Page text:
Computer artwork of white blood cells attacking a cancerous cell
Low tissue oxygen levels, known as hypoxia, are a common feature of solid tumours and may provide an opportunity for the development of effective anti-cancer drugs. I have many years of experience working in this field as both a research scientist and as a physician and recently authored a book exploring the biology of tumour hypoxia and how this can be translated into novel cancer therapies.
As a tumour grows, blood supply to the cancer cells often becomes inadequate due to dysfunctional and leaky tumour vasculature, leading to poor or irregular oxygen delivery and tumour hypoxia. Normal cells would eventually die under extreme hypoxic conditions, however, cancer cells have genetic alterations that enable them to adapt and thrive in the hypoxic tumour microenvironment. In this way the cancer cells are able to “hijack” the adaptive mechanisms used to cope with hypoxia by activating a number of pathways that favour their survival.
Hypoxic cancers have a number of hallmarks that make them very difficult to cure. Typically, hypoxic cancer cells are invasive and can metastasise away from the primary location to other sites. They are often resistant to therapies like chemotherapy and radiation therapy. What’s more, they include the so-called ‘cancer stem cells’ that are believed to be the engine driving continuous production of cancer cells.
However, all is not lost! The presence of hypoxia in tumour tissue may also be an opportunity to develop novel therapeutic approaches that selectively target cancer cells and spare normal cells. This is an area that I have personally spent time examining during my oncology research and drug development career.
Whilst tumour hypoxia is an established area of research, new and exciting developments continue to provide a lot of interest in the field. The hypothesis behind my team’s work was to target the cancer’s adaptive mechanisms. To do this we attempted to target Hypoxia-inducible factor 1 (HIF-1), which is responsible for turning on a number of genes that are critical for the cancer’s adaptive mechanism. Preclinical and clinical studies have shown that HIF-1 plays a critical role in angiogenesis and tumour progression. If we are able to block HIF-1 then we believe we may be able to halt the downstream functions and stop tumour angiogenesis.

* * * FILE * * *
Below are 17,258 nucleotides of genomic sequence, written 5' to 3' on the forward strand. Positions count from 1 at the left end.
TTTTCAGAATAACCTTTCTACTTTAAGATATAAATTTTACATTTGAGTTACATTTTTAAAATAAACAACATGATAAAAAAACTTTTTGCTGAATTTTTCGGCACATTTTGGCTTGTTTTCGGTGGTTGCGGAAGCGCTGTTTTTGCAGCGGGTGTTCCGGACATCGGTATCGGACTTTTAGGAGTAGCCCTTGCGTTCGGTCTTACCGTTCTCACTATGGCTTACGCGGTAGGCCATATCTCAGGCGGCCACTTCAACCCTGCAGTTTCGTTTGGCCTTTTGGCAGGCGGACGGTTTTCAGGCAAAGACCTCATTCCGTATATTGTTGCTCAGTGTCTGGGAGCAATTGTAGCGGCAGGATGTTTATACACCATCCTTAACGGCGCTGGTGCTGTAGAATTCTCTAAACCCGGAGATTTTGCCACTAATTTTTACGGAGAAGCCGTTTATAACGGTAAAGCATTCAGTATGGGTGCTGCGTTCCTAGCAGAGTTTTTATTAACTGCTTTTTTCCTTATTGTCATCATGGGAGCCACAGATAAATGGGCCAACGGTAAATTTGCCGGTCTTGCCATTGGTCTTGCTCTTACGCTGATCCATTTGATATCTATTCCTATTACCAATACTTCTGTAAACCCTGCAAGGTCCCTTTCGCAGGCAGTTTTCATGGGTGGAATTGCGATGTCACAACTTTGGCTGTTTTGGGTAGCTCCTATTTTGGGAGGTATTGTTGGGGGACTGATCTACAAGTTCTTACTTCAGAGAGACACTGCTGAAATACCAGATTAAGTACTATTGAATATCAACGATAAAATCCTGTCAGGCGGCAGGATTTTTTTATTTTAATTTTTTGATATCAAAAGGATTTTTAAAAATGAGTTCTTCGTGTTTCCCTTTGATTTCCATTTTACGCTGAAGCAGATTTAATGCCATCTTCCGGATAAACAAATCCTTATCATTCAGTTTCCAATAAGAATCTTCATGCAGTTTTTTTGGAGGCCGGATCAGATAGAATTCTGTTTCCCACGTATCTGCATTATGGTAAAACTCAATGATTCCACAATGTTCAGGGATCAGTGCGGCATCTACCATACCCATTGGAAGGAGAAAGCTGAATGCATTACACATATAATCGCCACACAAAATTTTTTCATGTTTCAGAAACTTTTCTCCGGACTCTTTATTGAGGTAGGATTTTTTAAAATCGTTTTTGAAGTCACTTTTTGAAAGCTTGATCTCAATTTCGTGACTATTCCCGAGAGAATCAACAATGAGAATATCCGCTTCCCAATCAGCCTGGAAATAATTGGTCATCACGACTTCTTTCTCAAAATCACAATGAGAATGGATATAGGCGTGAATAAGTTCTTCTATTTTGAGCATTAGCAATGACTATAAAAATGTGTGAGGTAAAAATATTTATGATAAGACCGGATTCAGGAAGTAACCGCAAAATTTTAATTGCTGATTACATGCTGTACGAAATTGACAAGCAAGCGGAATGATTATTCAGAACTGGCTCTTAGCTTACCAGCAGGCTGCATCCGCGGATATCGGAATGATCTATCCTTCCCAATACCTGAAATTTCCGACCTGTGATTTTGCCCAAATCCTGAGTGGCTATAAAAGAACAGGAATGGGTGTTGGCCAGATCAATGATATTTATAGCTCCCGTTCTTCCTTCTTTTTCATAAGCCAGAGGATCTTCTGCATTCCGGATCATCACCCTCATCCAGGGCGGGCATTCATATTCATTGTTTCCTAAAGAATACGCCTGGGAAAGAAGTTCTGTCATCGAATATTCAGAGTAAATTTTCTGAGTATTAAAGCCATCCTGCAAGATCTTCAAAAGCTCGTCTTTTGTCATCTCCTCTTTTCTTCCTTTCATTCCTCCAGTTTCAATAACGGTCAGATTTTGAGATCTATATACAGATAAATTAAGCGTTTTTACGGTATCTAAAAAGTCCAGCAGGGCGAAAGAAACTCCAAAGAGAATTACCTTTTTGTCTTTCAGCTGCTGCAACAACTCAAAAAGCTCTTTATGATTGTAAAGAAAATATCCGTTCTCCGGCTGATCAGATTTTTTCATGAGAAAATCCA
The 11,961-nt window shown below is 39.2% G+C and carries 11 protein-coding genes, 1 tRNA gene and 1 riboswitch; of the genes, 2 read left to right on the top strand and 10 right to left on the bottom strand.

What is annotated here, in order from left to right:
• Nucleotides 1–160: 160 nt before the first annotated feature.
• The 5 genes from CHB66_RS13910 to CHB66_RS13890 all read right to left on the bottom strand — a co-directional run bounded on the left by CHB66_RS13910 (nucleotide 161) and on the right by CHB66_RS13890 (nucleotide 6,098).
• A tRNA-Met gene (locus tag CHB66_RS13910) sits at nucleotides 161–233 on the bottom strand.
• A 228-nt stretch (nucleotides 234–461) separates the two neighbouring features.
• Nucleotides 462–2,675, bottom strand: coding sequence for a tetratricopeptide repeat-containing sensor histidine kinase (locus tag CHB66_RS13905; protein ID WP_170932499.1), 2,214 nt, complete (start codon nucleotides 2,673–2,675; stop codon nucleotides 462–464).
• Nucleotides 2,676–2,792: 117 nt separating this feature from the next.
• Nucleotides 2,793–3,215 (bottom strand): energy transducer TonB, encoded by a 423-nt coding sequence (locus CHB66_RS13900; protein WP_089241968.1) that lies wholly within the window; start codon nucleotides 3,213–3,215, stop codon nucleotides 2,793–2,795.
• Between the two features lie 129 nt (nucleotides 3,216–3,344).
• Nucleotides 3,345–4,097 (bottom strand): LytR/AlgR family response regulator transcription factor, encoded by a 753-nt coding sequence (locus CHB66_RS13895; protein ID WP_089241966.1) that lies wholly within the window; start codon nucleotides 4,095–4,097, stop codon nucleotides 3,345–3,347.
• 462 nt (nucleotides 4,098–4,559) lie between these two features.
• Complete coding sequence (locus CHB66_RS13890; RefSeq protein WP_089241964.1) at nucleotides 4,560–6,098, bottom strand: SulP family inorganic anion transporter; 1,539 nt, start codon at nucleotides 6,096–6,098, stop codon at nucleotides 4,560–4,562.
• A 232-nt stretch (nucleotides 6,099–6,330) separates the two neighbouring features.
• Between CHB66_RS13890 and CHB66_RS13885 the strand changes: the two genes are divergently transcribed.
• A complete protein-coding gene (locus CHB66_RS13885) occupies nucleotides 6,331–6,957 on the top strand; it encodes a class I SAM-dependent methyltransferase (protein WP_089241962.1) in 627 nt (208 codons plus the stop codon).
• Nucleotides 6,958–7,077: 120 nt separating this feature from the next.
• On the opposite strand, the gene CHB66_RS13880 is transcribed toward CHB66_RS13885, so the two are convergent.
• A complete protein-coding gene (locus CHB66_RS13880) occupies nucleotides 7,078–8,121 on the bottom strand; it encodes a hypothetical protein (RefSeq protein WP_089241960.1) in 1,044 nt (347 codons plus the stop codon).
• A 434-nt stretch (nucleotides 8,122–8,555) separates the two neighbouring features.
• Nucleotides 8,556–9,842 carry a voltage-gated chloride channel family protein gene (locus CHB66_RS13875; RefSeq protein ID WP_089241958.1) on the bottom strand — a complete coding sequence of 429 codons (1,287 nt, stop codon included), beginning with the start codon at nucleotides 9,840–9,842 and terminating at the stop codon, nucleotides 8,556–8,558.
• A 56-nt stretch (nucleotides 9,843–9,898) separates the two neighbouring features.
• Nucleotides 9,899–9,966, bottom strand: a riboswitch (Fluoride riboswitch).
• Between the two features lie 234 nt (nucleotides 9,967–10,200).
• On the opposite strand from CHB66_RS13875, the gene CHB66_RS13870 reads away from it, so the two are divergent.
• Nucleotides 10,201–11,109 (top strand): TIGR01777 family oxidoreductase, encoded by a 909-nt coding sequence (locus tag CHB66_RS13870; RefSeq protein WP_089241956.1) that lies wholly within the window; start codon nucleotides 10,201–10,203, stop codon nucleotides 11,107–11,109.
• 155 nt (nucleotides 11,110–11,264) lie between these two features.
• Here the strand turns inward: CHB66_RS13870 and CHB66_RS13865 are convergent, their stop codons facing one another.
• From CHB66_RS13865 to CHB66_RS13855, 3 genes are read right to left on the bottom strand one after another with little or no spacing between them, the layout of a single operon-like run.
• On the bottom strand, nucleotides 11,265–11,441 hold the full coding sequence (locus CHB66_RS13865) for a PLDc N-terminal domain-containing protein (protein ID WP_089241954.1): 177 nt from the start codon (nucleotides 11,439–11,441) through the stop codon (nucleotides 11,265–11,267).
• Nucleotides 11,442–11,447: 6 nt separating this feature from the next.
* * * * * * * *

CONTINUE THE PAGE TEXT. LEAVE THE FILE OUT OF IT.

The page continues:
Currently, many investigators are developing specific agents to target HIF-1 and are investigating several different approaches, including antisense technology and small molecules. As with all current drug development it is necessary to identify compounds highly selective for the therapeutic target. Using a high throughput screening assay we have identified and described a number of HIF-1 inhibitors. Others are also investigating novel delivery technologies such as nanoparticles, targeting to overcome off target issues.
This is an exciting new area for the development of cancer therapeutics. Previous approaches for exploiting tumour hypoxia have centred on developing anti-cancer drugs that are activated in a hypoxic environment. The aim of our research has been to develop a therapeutic approach that more directly targets tumour hypoxia.
Targeting tumour hypoxia may be an attractive hypothesis but in reality there have been many difficulties to overcome. Established hurdles, such as the difficulties associated with modulating protein-protein interactions, mean that many pharmaceutical companies are reluctant to invest in what is seen to be a high risk investment.
As a physician-scientist I can see both aspects of the work that we have been doing in this field. I believe that broad perspectives are important so that clinicians understand the basic science and scientists have an appreciation of the clinical impact of their work. After all, the ultimate outcome of the work that we do in science is to provide benefit to patients.